The deal closed that November after news had broken that Verizon and MCI would also be combining. The new AT&T's stock growth accelerated into 2007 but was cut short (as was everything else) by the 2008 financial crisis. However, from the day of the merger to its fifth-year anniversary in early 2010, the new AT&T handily bested the Dow, gaining 28% to the index's 6% loss.
Prop up that peso
On Jan. 31, 1995, with the value of the Mexican peso at an all-time low, President Bill Clinton used his executive power to end-run an earlier Congressional rejection by providing Mexico with a $20 billion loan. The loan was to be made through the Exchange Stabilization Fund -- the first time that fund had been used to support a foreign currency. Congress had turned down a $50 billion loan proposal, but Clinton claimed that a Mexican collapse would lead to a flood of illegal immigration and a weakened trade situation that would disrupt the American economy.
Critics were angered by the apparent rescue of a failed state and the Wall Street bankers that had made significant investments in Mexican bonds. However, by 1997, Mexico had paid off the loan with $500 million in interest on top. In the decade following Clinton's bailout, the size of Mexico's economy expanded by 400%.
Bankrupt is the head that wears the crown
The Spanish Empire was once the most powerful in the world. Much of this power was supported by borrowing to the tune of millions of ducats each year. Unfortunately, expansion, wars, and general fiscal irresponsibility caused the Spanish crown to declare bankruptcy several times at the height of its power. One of the most devastating such bankruptcies occurred on Jan. 31, 1627, as the Spanish economy was in full meltdown.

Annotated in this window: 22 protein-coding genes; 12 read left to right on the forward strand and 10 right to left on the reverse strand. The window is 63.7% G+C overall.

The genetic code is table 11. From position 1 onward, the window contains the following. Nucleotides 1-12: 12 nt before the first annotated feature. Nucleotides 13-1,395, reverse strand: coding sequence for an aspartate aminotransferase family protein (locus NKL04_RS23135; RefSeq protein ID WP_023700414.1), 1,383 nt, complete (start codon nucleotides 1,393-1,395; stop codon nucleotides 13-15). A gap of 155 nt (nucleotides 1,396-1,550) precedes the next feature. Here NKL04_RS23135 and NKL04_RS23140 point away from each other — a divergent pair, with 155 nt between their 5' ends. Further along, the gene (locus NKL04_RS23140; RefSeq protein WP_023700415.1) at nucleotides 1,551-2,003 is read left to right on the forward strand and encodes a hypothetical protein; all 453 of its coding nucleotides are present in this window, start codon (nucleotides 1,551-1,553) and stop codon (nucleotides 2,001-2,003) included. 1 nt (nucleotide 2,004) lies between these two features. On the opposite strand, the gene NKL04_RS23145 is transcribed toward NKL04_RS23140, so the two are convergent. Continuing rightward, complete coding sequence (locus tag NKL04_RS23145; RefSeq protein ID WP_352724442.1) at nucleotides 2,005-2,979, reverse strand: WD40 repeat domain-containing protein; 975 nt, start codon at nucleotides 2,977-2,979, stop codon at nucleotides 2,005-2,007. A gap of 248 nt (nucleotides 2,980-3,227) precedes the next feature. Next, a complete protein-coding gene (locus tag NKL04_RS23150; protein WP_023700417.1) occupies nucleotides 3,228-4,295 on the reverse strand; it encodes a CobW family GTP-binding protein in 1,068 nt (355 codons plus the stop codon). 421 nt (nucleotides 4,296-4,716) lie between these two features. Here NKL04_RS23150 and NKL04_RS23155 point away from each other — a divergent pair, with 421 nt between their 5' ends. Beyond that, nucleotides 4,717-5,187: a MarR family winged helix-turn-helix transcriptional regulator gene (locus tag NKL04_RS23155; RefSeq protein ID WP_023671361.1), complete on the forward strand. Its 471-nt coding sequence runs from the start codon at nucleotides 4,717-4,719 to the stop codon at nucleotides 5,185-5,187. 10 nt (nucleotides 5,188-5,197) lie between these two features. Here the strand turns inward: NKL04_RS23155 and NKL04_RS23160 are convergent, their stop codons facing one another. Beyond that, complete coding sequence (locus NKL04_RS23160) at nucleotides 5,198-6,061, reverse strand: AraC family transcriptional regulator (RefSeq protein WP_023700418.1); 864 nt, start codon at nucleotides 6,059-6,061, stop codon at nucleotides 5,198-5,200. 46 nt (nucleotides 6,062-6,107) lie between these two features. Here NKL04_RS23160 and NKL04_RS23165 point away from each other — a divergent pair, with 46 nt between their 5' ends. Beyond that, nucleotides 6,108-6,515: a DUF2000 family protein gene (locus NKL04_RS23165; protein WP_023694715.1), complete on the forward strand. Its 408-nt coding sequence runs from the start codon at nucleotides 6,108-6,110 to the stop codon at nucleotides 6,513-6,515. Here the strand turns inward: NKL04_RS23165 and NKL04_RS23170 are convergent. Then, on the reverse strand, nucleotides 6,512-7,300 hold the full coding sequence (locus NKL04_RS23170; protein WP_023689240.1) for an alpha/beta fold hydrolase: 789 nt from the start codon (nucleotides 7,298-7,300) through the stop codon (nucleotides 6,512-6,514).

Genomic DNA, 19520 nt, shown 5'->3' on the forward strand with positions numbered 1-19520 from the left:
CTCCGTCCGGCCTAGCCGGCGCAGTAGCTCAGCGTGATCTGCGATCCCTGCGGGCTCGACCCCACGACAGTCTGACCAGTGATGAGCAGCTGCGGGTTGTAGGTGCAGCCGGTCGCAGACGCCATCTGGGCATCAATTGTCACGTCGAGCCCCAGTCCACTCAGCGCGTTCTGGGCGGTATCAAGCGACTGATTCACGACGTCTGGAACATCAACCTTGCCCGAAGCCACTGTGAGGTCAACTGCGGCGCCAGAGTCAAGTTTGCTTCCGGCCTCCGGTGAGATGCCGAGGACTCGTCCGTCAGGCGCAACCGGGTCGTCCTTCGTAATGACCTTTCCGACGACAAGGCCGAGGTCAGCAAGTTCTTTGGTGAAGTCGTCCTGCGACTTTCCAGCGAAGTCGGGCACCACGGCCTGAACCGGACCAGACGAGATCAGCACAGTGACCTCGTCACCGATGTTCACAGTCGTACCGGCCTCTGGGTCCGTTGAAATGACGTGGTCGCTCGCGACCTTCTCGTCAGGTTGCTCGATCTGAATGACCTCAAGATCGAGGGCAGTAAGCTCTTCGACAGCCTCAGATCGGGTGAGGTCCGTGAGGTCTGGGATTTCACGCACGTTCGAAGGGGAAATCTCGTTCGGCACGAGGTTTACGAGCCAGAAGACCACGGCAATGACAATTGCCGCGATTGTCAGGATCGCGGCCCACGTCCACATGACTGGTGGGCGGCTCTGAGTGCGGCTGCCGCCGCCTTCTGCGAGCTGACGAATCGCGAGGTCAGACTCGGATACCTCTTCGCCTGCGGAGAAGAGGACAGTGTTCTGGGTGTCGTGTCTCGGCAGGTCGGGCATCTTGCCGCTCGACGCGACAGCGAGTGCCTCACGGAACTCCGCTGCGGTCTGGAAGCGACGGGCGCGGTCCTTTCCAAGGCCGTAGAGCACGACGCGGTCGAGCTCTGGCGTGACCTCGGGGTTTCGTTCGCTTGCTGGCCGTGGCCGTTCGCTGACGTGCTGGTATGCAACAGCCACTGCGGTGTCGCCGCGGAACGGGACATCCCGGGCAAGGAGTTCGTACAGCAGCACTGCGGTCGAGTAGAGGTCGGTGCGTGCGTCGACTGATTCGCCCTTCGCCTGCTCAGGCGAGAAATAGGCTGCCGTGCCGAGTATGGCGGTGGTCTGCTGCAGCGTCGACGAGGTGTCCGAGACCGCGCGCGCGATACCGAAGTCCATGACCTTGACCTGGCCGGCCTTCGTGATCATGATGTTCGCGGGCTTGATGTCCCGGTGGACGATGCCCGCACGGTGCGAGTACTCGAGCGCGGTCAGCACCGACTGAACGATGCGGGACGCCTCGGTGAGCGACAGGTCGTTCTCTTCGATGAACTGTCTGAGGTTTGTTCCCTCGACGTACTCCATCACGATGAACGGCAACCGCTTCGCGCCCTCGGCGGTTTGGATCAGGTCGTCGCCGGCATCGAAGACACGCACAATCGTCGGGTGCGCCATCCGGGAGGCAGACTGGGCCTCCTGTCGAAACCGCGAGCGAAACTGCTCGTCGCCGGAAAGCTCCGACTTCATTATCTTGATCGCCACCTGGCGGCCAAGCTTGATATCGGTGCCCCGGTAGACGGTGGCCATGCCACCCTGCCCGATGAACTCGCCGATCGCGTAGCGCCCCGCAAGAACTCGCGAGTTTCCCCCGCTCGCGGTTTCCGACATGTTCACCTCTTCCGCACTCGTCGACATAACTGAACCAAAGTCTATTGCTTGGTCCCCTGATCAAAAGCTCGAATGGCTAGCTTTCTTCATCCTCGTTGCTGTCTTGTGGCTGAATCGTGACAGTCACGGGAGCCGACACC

Spain was then in the midst of the Thirty Years' War, a series of conflicts between most of the major European powers. The monarchy specifically sought to conquer the Netherlands at this time as a result of that nation's greatly expanded influence in the 17th century following its creation of the Dutch East India Company, which now posed a serious threat to Spanish hegemony. The war was undone -- as prior wars had been -- by the collapse of the Spanish economy. Currency devaluation led to such a severe inflationary crisis that parts of the nation reverted to bartering for years. Unable to collect taxes to fund its wars, Spain defaulted on its debts and forced larger creditors to accept an agreement under which they would receive royal lands and titles in exchange for a lesser payment on the nation's outstanding obligations.
The Spanish Empire continued on in a weakened state, but the fragility of its finances eventually brought about its decline. By 1643, an embarrassing defeat -- after financial difficulties forced the Spanish army to stop short of a major victory in 1636 -- made Spain's greatly feared military finally appear mortal, and it fell in influence among the major European powers. Had the Spanish crown not been so bad at managing its finances, the world might look very different indeed.
That's a lot of money for a bunch of blue aliens
On Jan. 31, 2010, James Cameron's Avatar became the first film in history to gross more than $2 billion. The film, distributed by News Corp.'s 20th Century Fox, had broken Cameron's previous record for Titanic, which went on to break the $2 billion mark as well during a second run two years later. Avatar single-handedly revived interest in the 3-D blockbuster, leading to a rush of films employing the technology -- with mixed results. The film finished its run with a $2.8 billion total take, far ahead of any other film in history.
The article The Arsenal of Democracy and the French Fries of Freedom originally appeared on Fool.com.Fool contributor Alex Planes has no position in any stocks mentioned. The Motley Fool recommends Ford, General Motors, and McDonald's. The Motley Fool owns shares of Ford and McDonald's. Try any of our Foolish newsletter services free for 30 days. We Fools may not all hold the same opinions, but we all believe that considering a diverse range of insights makes us better investors. The Motley Fool has a disclosure policy.